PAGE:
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Circumstantiality

Speech characterized by indirection and delay in reaching the point because of unnecessary detail, although the components of the description have a meaningful connection. Many people without mental disorders speak circumstantially.

Observed in obsessional persons

Derailment (Loosening of Associations)

Speech in which a person shifts from one subject to others that are unrelated or only obliquely related without realizing that the subjects are not meaningfully connected. Ideas slip off the track between clauses, not within them.

Observed in schizophrenia, manic episodes, and other psychotic disorders

Flight of Ideas

An almost continuous flow of accelerated speech in which a person changes abruptly from topic to topic. Changes are usually based on understandable associations, plays on words, or distracting stimuli, but the ideas do not progress to sensible conversation.

Most frequently noted in manic episodes

Neologisms

Invented or distorted words, or words with new and highly idiosyncratic meanings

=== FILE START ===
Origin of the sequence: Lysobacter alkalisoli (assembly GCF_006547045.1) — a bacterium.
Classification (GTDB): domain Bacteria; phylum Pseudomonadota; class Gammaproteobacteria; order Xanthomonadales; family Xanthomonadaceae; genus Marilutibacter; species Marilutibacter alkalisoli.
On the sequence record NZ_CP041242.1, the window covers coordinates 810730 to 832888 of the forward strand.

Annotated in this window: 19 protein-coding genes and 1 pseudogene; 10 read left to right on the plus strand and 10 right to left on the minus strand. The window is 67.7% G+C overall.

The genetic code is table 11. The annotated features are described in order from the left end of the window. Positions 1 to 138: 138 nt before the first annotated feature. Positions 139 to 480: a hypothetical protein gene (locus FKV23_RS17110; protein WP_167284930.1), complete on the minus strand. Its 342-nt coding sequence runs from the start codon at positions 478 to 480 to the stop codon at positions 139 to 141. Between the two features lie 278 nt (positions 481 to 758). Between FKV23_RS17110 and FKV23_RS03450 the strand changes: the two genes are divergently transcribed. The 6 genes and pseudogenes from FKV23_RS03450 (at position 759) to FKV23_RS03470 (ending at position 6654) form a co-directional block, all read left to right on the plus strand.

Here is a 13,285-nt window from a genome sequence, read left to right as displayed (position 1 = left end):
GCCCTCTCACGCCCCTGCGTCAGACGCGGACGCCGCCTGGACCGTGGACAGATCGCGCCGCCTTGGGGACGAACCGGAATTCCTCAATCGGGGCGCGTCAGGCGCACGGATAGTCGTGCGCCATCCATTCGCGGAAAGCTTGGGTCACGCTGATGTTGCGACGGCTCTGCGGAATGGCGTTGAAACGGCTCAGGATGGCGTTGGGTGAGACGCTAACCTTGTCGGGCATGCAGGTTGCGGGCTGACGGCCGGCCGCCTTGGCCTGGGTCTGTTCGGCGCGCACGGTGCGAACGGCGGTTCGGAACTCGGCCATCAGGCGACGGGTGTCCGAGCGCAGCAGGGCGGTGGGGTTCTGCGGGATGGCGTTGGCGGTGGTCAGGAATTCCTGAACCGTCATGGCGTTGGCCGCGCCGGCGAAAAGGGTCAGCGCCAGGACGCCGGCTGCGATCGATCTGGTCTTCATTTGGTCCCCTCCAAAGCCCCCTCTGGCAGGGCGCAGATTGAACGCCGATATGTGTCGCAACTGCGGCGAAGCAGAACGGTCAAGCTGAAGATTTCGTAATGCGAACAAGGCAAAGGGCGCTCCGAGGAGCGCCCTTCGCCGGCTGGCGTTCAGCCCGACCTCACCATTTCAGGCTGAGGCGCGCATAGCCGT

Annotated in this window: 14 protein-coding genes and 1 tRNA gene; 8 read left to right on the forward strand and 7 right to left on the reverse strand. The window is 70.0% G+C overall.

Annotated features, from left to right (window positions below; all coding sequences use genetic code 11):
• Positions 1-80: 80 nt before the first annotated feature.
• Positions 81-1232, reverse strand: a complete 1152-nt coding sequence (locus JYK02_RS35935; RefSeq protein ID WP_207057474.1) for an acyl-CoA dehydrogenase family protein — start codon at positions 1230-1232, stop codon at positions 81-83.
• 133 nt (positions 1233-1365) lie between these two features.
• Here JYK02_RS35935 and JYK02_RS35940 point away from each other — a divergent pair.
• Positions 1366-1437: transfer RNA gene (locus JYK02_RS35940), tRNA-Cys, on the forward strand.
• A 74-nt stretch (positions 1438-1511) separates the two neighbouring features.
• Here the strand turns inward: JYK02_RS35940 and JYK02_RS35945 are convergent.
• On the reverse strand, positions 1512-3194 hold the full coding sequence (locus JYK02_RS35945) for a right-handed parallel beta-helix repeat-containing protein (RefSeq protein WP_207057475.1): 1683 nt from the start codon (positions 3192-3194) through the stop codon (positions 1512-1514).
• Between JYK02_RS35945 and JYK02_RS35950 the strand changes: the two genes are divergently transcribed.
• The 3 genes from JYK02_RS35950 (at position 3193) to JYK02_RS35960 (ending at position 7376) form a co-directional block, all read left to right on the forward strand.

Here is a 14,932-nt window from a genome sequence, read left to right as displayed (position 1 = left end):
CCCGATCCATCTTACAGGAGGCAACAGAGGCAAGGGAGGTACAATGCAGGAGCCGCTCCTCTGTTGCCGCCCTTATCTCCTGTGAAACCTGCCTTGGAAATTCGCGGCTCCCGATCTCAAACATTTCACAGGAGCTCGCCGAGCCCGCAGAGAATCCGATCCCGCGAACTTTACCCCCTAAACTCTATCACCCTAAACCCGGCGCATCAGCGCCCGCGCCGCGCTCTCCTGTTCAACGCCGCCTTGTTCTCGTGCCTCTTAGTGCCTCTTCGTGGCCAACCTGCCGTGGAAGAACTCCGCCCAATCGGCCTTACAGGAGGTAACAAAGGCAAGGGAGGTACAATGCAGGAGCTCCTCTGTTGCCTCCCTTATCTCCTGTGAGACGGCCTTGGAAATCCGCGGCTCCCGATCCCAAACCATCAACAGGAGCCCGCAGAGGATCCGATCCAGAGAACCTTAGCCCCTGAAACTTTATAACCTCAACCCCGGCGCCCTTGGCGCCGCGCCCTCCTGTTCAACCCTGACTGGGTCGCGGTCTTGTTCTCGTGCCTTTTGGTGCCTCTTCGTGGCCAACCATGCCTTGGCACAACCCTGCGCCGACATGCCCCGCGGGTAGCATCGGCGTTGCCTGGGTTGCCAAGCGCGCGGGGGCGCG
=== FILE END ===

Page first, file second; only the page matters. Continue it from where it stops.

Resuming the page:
Observed in schizophrenia, other psychotic disorders, and aphasia

Incoherence

Speech that is largely incomprehensible because of illogic, lack of meaningful connections, abrupt changes in topic, or disordered grammar or word use. Shifts in meaning occur within clauses. Flight of ideas, when severe, may produce incoherence.

Observed in severely disturbed psychotic persons (usually schizophrenic)

Blocking

Sudden interruption of speech in midsentence or before completion of an idea. The person attributes this to losing the thought. Blocking occurs in normal people.

Blocking may be striking in schizophrenia.

Confabulation

Fabrication of facts or events in response to questions, to fill in the gaps in an impaired memory

Common with amnesia

Perseveration

Persistent repetition of words or ideas

Occurs in schizophrenia and other psychotic disorders

Echolalia

Repetition of the words and phrases of others

Occurs in manic episodes and schizophrenia

Clanging

Speech in which a person chooses a word on the basis of sound rather than meaning, as in rhyming and punning speech. For example, "Look at my eyes and nose, wise eyes and rosy nose. Two to one, the ayes have it!"

Occurs in schizophrenia and manic episodes

CHAPTER 16 ■

Anxiety and Depression 101

Anxiety and Depression 101

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